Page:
On P2P, VPN, and DDOS — When a P2P service, such as a Blockchain, gets attacked by DDOS


While the nature of P2P networks is such that each participant should run a node to support the network, achieving that is quite complex as it requires participants to install specific software on their computers and keep them running.

In many cases outside access to the P2P network is granted through gateways. Let’s think about the Bitcoin P2P network, the nodes that support it, and the Bitcoin users. 99% of Bitcoin users are not running a Bitcoin node: they rely on 3rd parties to do so.

The wallets that Bitcoin users install in their mobiles connect to the P2P network only to broadcast transactions, yet they query the blockchain (for example to know an account balance) using a centralised API on a server. The same is valid for web wallets that while many do broadcast transactions directly to the P2P network, have a single point of entry (the web page where they are opened), and a centralised centralised API on a server to query data. Having a local node removes the need for the user to rely on a centralized API (which is a vulnerable point that an attacker can target).

Gateway entry points (for example well known servers that offer API access or UI interfaces) are easy to attack as the target is precise and easy to locate (via domain name and IP address). A solution for DDOS attacks to gateway entry points is a service such as CloudFlare.

Attacks on large P2P networks are difficult, as nodes in the network keep appearing and disappearing, and they are in many different geo locations and network locations, and thus it would be too expensive to attack all of them at once.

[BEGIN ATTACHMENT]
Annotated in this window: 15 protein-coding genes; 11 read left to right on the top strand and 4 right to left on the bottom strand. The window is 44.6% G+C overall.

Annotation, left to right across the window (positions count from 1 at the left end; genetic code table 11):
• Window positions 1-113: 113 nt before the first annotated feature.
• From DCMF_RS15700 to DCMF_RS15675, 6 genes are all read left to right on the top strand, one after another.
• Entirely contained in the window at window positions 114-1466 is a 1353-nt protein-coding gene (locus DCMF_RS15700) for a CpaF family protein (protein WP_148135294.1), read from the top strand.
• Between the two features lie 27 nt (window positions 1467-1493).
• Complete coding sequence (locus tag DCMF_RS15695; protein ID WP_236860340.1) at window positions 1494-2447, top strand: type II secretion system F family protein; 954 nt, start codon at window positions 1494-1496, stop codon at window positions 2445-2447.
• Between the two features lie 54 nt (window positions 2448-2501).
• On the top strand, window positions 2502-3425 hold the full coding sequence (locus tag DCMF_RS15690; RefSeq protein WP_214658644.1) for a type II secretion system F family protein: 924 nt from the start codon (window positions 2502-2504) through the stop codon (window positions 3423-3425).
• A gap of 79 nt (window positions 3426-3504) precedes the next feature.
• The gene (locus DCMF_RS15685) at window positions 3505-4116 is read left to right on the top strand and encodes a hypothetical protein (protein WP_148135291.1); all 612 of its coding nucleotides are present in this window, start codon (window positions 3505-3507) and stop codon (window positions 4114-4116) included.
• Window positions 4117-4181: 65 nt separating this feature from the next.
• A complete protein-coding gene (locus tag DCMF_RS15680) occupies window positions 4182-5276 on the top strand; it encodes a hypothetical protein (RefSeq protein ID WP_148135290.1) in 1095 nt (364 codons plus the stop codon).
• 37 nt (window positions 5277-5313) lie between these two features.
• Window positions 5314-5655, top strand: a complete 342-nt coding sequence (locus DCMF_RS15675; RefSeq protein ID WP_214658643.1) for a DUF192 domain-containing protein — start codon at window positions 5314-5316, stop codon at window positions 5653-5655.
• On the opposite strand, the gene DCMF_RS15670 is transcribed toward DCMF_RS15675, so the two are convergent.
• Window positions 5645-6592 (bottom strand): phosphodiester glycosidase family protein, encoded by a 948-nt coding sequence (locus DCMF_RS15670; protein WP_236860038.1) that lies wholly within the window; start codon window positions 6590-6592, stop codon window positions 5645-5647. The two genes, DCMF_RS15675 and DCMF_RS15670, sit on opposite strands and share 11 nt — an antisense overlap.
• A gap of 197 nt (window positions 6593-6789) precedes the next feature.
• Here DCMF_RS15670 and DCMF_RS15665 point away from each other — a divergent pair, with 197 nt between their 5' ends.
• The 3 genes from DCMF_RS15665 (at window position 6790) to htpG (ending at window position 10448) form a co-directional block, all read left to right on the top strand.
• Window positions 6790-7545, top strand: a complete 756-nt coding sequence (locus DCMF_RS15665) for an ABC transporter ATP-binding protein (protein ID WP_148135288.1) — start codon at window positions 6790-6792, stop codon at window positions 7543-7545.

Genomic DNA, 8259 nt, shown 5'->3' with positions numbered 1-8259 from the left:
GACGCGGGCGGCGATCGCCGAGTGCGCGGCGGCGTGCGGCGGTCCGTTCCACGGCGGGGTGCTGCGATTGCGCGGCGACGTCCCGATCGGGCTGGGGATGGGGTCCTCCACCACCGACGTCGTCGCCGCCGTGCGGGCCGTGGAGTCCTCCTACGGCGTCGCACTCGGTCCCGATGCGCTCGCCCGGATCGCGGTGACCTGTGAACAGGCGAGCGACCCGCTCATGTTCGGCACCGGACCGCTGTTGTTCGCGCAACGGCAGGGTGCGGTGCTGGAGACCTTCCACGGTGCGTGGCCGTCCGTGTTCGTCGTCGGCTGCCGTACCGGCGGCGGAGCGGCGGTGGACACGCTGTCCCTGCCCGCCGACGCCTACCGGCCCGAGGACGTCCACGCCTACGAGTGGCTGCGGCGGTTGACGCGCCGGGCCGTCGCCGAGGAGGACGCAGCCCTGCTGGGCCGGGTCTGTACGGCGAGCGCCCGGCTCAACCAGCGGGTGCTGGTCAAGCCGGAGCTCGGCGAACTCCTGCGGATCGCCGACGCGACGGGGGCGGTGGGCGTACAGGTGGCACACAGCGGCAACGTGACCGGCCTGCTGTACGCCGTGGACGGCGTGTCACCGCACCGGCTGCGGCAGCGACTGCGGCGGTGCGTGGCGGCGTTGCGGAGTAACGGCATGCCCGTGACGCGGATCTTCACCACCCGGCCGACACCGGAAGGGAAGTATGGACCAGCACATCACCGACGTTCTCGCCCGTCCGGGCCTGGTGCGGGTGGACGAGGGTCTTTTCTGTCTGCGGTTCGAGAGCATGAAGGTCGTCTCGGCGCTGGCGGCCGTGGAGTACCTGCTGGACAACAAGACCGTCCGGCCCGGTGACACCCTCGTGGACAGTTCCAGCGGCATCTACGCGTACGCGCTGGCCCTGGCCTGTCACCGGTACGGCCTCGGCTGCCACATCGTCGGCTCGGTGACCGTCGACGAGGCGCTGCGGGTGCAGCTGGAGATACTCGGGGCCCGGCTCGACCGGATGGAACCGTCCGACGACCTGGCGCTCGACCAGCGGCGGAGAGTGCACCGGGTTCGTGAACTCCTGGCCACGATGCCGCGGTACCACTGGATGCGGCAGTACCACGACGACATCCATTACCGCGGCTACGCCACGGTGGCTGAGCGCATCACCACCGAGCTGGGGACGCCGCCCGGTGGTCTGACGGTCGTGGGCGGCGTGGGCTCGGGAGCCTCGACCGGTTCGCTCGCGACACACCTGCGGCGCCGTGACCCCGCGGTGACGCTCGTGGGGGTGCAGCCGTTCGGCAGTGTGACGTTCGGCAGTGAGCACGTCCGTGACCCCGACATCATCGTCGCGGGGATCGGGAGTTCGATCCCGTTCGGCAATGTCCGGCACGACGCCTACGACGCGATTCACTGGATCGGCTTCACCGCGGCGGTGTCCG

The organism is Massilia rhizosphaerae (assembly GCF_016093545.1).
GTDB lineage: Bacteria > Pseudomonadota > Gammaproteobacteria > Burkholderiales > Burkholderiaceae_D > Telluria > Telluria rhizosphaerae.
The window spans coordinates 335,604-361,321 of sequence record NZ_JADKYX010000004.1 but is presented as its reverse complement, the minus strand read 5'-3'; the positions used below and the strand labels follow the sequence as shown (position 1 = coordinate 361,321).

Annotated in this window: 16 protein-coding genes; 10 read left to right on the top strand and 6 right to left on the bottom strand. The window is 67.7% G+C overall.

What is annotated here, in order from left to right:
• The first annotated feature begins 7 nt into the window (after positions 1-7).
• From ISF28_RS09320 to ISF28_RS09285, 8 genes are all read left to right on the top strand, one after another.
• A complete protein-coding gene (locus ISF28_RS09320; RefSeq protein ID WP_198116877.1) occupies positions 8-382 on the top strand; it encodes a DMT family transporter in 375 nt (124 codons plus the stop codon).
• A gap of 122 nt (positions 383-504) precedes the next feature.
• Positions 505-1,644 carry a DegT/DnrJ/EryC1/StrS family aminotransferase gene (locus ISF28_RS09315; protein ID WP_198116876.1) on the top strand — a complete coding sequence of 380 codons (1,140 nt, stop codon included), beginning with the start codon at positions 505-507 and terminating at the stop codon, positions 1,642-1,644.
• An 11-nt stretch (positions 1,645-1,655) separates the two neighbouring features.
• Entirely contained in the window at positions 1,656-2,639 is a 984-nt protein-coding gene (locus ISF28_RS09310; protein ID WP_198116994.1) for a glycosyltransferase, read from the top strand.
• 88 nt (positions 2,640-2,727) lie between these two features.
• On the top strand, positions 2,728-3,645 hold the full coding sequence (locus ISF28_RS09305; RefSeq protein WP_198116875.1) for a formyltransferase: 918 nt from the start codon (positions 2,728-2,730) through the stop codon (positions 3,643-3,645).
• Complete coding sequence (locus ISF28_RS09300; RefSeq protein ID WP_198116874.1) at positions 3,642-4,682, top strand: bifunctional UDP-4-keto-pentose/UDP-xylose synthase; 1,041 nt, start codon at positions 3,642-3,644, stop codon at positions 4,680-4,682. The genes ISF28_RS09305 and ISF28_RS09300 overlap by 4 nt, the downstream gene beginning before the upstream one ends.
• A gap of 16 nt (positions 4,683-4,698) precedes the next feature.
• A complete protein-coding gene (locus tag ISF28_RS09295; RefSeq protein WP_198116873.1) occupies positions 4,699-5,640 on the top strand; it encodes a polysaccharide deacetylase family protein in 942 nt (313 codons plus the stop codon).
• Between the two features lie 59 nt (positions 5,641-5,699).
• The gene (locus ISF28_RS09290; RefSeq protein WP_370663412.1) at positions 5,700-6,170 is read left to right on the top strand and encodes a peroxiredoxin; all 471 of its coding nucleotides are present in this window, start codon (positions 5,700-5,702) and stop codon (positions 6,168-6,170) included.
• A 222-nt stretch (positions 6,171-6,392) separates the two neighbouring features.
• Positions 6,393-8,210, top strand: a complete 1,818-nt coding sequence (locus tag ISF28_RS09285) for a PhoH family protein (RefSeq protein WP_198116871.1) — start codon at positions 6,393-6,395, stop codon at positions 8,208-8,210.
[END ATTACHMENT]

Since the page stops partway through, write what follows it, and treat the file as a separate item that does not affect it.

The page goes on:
New P2P services, and in the specific new Blockchains, rely on few nodes and are an easy target for attacks. Defending a new P2P service, where all the nodes are exposed, is not a simple task due to the nature of the P2P network.

What is a DDoS?

A DDoS Attack (Distributed Denial of Service Attack) uses many computers distributed around the whole world, most often part of what is known as “botnet” (hacked servers and IoT devices remotely controlled by a hacker), sending unanimously a flood of requests to a target server that will then stop working as it is overloaded by thousands of requests. What cause the server to stop working are both a network congestion (making the target server hard to be reached from the Internet), and processing exhaustion if the requests require particular computational power (queries to a database, etc).

P2P basics

NOTE: I will refer to nodes either as nodes, servers, or peers. They are the same thing.

A P2P network works in a simple, yet efficient, manner. First of all we must understand that a P2P network is decentralised. This means that there is no “central” server to coordinate the full network. Each node is left alone to figure out who is in the network.

Nodes achieve this by reaching to a few core nodes (a list of known peers in their config file), or by simply searching in the network for server responding to P2P requests at the assigned port. Once they connect to one of this nodes they announce themselves (share their IP address), and ask for the list of the peers (nodes) known to the server they just connected to. Doing this each node enrich the list of possible other nodes in the network they can connect to, while keeping the list clean (what nodes are online, which ones are offline and since how long, etc).